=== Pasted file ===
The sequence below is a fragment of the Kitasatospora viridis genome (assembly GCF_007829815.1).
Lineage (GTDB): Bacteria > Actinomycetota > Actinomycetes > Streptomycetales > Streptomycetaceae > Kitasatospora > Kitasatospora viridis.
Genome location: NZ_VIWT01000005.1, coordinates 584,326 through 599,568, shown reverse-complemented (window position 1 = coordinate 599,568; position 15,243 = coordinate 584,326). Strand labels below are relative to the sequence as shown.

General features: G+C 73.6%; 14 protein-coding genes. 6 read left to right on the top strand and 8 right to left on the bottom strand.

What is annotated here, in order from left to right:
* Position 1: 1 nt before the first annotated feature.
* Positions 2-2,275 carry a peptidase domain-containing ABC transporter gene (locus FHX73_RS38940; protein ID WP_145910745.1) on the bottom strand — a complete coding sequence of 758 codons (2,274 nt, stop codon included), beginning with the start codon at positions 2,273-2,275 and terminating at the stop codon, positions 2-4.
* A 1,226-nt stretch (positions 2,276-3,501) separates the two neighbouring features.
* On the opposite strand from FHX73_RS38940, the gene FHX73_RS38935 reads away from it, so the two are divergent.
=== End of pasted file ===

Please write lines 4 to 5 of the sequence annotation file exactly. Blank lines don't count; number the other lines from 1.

General features: G+C 73.6%; 14 protein-coding genes. 6 read left to right on the top strand and 8 right to left on the bottom strand.

What is annotated here, in order from left to right: